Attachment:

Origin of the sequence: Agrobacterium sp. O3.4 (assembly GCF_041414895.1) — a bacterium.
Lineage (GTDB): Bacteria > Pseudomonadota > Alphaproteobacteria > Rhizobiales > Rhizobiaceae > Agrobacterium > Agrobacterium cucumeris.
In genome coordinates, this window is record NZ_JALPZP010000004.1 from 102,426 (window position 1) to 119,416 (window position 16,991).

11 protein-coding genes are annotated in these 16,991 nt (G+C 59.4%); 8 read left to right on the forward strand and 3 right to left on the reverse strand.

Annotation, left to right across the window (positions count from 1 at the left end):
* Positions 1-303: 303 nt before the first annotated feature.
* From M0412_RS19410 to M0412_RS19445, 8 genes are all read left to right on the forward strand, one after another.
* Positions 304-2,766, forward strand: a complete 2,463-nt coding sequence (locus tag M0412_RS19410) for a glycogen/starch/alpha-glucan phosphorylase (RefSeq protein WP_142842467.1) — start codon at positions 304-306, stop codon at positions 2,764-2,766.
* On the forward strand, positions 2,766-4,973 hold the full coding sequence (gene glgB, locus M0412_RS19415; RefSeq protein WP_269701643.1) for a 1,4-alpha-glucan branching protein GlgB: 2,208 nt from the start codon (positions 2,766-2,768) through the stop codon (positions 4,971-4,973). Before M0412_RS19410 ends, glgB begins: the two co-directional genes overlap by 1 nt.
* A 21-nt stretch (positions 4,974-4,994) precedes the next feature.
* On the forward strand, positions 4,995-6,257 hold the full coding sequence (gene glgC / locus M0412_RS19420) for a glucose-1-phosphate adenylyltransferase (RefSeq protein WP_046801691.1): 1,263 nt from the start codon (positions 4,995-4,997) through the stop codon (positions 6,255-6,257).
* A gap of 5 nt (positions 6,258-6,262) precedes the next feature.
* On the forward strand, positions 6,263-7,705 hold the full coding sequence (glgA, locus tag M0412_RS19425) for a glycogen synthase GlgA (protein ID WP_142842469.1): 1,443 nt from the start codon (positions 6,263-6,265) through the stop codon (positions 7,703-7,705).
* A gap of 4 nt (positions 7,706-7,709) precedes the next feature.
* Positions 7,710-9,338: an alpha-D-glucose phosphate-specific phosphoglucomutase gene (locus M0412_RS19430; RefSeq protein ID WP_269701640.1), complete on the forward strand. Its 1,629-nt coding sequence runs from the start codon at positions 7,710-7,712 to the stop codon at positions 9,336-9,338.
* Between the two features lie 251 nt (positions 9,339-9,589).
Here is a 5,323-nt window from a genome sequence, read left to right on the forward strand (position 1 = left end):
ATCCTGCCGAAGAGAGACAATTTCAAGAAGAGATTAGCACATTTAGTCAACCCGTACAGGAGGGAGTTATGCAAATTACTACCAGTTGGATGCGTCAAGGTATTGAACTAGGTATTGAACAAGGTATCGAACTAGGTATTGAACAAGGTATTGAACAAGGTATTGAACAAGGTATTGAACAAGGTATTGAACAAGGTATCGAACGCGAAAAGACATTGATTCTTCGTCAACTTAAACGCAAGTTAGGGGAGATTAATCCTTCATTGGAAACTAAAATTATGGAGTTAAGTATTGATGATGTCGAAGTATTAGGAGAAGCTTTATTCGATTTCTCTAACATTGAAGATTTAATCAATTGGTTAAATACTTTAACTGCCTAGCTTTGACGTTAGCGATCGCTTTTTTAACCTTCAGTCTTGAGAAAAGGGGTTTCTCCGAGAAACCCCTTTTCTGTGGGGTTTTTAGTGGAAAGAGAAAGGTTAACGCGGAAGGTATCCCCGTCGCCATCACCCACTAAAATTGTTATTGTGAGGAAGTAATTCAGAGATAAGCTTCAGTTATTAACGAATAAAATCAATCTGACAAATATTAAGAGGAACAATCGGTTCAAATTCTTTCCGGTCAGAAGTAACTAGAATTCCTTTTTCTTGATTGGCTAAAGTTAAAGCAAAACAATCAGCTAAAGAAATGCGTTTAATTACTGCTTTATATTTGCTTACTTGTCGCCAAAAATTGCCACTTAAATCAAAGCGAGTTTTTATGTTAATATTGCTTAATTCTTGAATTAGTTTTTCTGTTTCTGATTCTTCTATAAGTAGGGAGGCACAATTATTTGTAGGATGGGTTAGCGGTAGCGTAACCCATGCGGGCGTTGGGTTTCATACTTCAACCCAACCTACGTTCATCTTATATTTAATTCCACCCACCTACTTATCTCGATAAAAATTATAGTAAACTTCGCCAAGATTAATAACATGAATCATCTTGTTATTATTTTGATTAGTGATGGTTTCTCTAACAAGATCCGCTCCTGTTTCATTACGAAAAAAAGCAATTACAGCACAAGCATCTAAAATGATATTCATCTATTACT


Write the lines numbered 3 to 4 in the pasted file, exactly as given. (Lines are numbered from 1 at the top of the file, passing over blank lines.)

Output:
In genome coordinates, this window is record NZ_JALPZP010000004.1 from 102,426 (window position 1) to 119,416 (window position 16,991).

11 protein-coding genes are annotated in these 16,991 nt (G+C 59.4%); 8 read left to right on the forward strand and 3 right to left on the reverse strand.